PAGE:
You probably haven’t heard of Lindsey Seiler. She’s just your average State Farm insurance salesman. She puts her shiny red booty shorts on one leg at a time, just like the rest of us.
Alright, I guess she’s not quite average.
When she laces up her skates, buckles the chin strap of her navy blue helmet and ties her American flag bandana around her neck, Seiler morphs into her alter ego Lulu Lockjaw, captain of the Boardwalk Bombshells.
“I get really heated,” Seiler said, “I yell at the refs. I yell at the other team. I want to win.”
On Saturday night, thanks to Seiler’s effort, the Boardwalk Bombshells did just that.
Seiler, who plays jammer, weaved between much larger OC Roller Girl blockers, delivering her fair share of punishing blows and scoring a game high 42 points to lead the Bombshells past the Orange County Roller Girls 95-87.
But a roller derby event is about more than just the game. The entire spectacle is what draws many to the sport, and Seiler delivered in that area as well. Attracted to her toughness, ability to dodge blockers, and fiery attitude, the crowd exploded during jams in which Seiler would skate.
One fan brought a sign that blinked the word “Lulu” in red lights and on a few occasions, the entire auditorium chanted Seiler’s derby name in unison.
Tickets for Saturday’s bout, for which Santa Cruz Auditorium was transformed into Santa Cruz Derby Girls Stadium, sold out, and the Oct. 23 bout, the final of the season, has already sold out, as well. Roller derby is a hit in Santa Cruz, but the newcomer status of the sport allows for an intimacy unattainable at most major sporting events.
During the action, announcers gave out T-shirts and interviewed fans, and a DJ played music to set the festive mood. After the bout, fans went onto the floor to chat with the derby girls and get autographs, as announcer Timothy Jordan reminded fans, “Roller derby isn’t over until last call at the after party.”
In what other sport do fans and players drink together after the game? And how many times have you gone to a sporting event dressed like Spiderman?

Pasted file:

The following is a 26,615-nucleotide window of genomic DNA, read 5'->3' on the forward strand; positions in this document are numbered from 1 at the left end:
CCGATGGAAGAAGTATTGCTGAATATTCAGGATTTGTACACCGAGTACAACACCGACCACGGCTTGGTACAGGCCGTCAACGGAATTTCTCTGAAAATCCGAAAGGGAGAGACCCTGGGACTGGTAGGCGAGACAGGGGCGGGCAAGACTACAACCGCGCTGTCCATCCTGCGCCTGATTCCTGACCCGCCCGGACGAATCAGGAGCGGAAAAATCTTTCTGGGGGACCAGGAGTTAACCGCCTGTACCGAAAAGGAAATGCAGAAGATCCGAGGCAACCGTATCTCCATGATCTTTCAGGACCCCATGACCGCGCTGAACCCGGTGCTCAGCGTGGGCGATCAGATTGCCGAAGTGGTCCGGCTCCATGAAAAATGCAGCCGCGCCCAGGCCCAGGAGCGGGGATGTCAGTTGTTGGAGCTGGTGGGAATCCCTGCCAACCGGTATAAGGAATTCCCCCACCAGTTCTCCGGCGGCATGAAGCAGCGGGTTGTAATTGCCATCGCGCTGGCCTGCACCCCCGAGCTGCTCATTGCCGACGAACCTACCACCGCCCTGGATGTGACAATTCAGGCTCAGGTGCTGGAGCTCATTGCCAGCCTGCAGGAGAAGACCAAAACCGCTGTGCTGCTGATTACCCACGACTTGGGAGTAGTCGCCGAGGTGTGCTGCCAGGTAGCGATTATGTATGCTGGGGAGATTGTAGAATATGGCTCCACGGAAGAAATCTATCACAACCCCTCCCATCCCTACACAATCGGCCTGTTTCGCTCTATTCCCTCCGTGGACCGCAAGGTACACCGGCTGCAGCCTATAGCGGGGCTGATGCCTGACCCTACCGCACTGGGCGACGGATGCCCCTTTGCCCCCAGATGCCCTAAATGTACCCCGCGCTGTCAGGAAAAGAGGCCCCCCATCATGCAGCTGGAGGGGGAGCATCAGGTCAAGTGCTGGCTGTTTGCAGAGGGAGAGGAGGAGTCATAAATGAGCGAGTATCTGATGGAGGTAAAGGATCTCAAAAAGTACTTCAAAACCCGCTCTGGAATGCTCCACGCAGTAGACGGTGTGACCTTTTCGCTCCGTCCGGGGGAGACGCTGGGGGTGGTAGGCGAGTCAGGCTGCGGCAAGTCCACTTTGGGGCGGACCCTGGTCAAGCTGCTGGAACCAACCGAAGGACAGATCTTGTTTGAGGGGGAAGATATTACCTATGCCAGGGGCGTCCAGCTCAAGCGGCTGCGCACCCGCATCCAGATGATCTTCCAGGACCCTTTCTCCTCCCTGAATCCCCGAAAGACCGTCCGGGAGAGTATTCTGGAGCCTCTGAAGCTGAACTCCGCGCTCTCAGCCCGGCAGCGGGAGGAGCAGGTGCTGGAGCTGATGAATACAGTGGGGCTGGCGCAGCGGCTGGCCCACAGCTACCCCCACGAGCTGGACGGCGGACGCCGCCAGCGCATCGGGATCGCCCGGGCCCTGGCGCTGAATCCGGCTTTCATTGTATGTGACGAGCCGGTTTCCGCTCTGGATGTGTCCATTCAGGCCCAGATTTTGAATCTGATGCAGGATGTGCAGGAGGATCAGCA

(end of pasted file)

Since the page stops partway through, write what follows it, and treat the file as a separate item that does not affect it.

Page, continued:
Saturday’s theme was superheroes – each derby bout has a theme. Fans are encouraged to dress up, and at least half of the 1,000 or so in attendance did.
Auntie Choke, whose niece plays for the Harbor Hellcats, the second of Santa Cruz’s three derby teams, came dressed as Hit Girl, a character from the movie “Kick Ass.” It might seem strange to wear a purple wig, purple tights and black paint around the eyes while standing on the Santa Cruz Fire Department’s lawn, but Choke looked right at home among the hordes of superheroes lined up an hour and a half before the bout.
“It turns out that dressing up is optional for the audience, unless you are a derby aunt. Derby aunts are required,” Choke joked, adjusting her wig, which had shifted in her exhilaration. “So here I am!”
Choke was talking with Susan Nilsson, known as Dewey Decibel, of the Seabright Sirens, the newest Santa Cruz derby team, and her friend Brian Escobar.
Nilsson wore silver booty shorts and silver knee high boots, and Escobar dressed as Shipwreck, a character from G.I. Joe.
“Dressing up to come to the events makes you feel more a part of the team and shows that you’re an absolute fan,” Escobar said. “And it definitely motivates the actual derby chicks when they see that the entire crowd is as dressed up as they are.”
Escobar is new to the sport, but he has grown to love the game and the event as a whole, he said.
“I like to see a lot of girls with a lot of energy beat the crap out of each other,” Escobar said.
Curtis and Eddie Ruth Vance, an elderly couple from Watsonville, did not dress up, but they consider themselves avid derby fans. Saturday night was the couple’s fourth time watching the Bombshells, and the two have been to Santa Rosa to watch the Bay Bombers on numerous occasions.
Asked if she would have played roller derby if it were around when she was younger, Eddie Ruth thought a second, turned toward Curtis, and grinned. Her gray bob bounced as she nodded her head and chuckled.
“You betcha!” she said.